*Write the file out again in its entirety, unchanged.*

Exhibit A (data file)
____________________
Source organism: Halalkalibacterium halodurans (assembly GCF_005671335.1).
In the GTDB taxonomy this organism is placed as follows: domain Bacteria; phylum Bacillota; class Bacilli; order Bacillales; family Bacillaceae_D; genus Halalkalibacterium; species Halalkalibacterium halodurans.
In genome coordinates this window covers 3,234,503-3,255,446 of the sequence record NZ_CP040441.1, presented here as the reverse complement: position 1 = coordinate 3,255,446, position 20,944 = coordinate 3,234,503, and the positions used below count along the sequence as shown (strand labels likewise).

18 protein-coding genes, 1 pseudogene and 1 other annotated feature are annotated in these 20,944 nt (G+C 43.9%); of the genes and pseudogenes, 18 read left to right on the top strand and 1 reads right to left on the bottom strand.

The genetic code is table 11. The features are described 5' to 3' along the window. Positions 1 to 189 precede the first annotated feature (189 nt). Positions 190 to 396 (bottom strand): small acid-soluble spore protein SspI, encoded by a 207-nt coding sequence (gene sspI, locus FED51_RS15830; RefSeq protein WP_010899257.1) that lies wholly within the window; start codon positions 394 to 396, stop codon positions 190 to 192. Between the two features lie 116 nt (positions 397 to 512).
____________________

Source organism: Halalkalibacterium halodurans (assembly GCF_005671335.1).
In the GTDB taxonomy this organism is placed as follows: domain Bacteria; phylum Bacillota; class Bacilli; order Bacillales; family Bacillaceae_D; genus Halalkalibacterium; species Halalkalibacterium halodurans.
In genome coordinates this window covers 3,234,503-3,255,446 of the sequence record NZ_CP040441.1, presented here as the reverse complement: position 1 = coordinate 3,255,446, position 20,944 = coordinate 3,234,503, and the positions used below count along the sequence as shown (strand labels likewise).

18 protein-coding genes, 1 pseudogene and 1 other annotated feature are annotated in these 20,944 nt (G+C 43.9%); of the genes and pseudogenes, 18 read left to right on the top strand and 1 reads right to left on the bottom strand.

The genetic code is table 11. The features are described 5' to 3' along the window. Positions 1 to 189 precede the first annotated feature (189 nt). Positions 190 to 396 (bottom strand): small acid-soluble spore protein SspI, encoded by a 207-nt coding sequence (gene sspI, locus FED51_RS15830; RefSeq protein WP_010899257.1) that lies wholly within the window; start codon positions 394 to 396, stop codon positions 190 to 192. Between the two features lie 116 nt (positions 397 to 512).